Working in an office doesn’t always cater to employees who are constantly juggling different priorities – many individuals need to care for their children, look after dependents or study while working. Offering flexible working might help you retain your skilled staff who were thinking of leaving because they are unable to work standard hours, start at the time expected, or factor in a lengthy commute. 

The law legal sector is not traditionally the most flexible, but at Optimal Solicitors, we love to challenge the norm. Workplace flexibility can appear in various forms and does require a high-level of trust between senior management and team members. Currently, we have members of staff who are satisfied that we offer flexible working practices.  

 

3) It can be cost-efficient 

Many companies might need to scale up in building and/or office sizes as their teams grow, but it may be appropriate to get some people working from home, either on a full-time or part-time basis, to avoid having to get a bigger office space. Some employees would appreciate saving costs on lengthy commutes, especially in the evenings. 

We utilise technology and modern working practices to develop and change the way our business operates on a daily basis. Reducing traditional law firm overheads such as office space, stationary, postage allows us to invest in technology to improve the employee and client experience.  

 

4) It can reduce absence and sickness issues 

Having an off-balance personal and professional life can lead to stress and unplanned absences. Helping employees achieve a better work-life balance can help improve their health and well-being. Factoring in that many people have appointments to attend that could take a short as 30 minutes, may have to take a morning or afternoon off just to attend.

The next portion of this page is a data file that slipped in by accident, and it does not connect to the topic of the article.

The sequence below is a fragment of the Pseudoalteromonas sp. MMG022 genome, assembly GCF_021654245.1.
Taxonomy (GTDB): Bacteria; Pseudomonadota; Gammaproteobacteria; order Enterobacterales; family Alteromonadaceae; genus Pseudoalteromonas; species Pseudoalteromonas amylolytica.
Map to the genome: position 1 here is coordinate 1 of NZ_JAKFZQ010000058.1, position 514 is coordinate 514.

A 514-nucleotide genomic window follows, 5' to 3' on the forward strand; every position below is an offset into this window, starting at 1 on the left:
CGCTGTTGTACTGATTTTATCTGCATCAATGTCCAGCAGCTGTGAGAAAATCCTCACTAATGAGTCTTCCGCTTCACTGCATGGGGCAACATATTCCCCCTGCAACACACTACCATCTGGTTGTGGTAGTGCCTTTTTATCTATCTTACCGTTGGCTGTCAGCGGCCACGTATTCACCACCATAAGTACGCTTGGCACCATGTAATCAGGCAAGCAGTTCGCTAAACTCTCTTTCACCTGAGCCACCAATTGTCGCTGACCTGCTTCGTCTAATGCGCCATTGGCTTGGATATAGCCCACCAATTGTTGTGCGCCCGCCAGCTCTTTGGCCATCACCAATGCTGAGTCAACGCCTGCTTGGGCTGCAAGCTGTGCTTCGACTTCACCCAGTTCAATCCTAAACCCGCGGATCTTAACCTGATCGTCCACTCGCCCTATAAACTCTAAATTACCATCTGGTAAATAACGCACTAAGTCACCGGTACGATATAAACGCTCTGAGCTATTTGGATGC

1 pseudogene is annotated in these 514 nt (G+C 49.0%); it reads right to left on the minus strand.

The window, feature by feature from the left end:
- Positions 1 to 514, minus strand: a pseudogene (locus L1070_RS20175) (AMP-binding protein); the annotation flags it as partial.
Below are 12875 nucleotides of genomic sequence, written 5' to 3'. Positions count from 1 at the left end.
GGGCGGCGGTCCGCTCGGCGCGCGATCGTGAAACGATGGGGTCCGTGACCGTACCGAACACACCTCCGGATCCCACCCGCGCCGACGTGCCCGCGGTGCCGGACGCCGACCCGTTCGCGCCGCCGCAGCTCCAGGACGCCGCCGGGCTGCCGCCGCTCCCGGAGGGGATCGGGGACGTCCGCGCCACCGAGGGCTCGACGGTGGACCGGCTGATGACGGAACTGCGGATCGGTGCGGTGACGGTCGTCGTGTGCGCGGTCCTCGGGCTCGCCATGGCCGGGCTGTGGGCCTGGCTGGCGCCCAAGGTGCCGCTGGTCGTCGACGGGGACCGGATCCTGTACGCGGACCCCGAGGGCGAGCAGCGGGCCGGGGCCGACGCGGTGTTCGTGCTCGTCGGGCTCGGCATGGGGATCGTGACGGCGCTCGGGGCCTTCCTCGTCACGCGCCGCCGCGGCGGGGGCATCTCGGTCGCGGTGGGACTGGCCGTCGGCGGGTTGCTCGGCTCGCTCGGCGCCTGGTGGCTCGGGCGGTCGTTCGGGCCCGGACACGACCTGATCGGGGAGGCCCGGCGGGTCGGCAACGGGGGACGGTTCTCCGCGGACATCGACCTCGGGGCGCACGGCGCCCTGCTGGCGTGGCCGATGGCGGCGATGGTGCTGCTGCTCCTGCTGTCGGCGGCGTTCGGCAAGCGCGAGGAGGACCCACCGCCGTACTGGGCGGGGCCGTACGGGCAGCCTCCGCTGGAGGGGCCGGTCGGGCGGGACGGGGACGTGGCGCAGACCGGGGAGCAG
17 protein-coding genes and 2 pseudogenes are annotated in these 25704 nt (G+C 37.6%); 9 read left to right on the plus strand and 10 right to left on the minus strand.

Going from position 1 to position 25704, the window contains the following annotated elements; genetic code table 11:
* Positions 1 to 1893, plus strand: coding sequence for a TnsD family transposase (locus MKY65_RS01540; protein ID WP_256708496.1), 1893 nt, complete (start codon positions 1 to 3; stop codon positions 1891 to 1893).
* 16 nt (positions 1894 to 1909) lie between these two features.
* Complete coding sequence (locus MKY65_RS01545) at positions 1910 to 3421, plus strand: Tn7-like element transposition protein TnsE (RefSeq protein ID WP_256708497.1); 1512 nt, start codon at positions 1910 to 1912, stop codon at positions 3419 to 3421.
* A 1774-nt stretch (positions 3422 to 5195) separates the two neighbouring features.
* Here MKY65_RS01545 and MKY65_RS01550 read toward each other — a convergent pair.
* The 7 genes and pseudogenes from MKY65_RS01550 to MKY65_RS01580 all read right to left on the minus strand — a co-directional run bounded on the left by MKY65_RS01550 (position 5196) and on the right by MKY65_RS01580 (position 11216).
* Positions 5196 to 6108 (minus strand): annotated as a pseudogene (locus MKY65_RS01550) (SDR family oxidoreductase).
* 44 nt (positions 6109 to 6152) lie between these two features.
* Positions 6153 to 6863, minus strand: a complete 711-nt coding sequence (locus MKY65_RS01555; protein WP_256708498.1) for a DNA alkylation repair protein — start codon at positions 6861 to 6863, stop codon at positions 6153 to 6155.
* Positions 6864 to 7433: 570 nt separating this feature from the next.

Modern living led us to recognise that many skilled professionals cannot commit to a traditional 9-5 role. Since 2018, we have enabled our staff to choose their working hours to suit their lifestyle. We also offer flexibility to attend appointments which can’t be arranged outside of working hours.  
 
At Optimal Solicitors, we continue to do our bit to remove obstacles by extending our flexibility to now include location of work.  

 

5) It increases productivity 

Regularly, people have a misunderstanding that because an employee is working from home or working part-time, they may be less committed to their job. Allowing someone some flexibility is built on trust, which can lead to an increased sense of loyalty and a desire to go that extra mile. 

We extended our flexible working practices due to COVID-19 and this has positively helped our company grow. We maintain that the traditional ‘9 to 5’ routine merely doesn’t relate anymore with a comfortable, supportive, and productive working environment.  

  

Are you wanting to reassess your employee’s working circumstances? At Optimal Solicitors, we have always offered a flexible working arrangement for our employees. For further information on changing terms of employment, please contact our Employment team on 0161 250 7771 or email info@optimalsolicitors.com 

 

Author

Adina Campbell
Adina Campbell
Adina is a Digital Marketing Executive with 5 years of experience in the marketing world. Adina joined Optimal Solicitors in 2021 and deals with all aspects of Digital Marketing for the law firm, including content, social, and SEO. Adina is constantly exploring various ways of broadening her creative and professional writing. Her current areas of interest and exploration are family law and personal injury.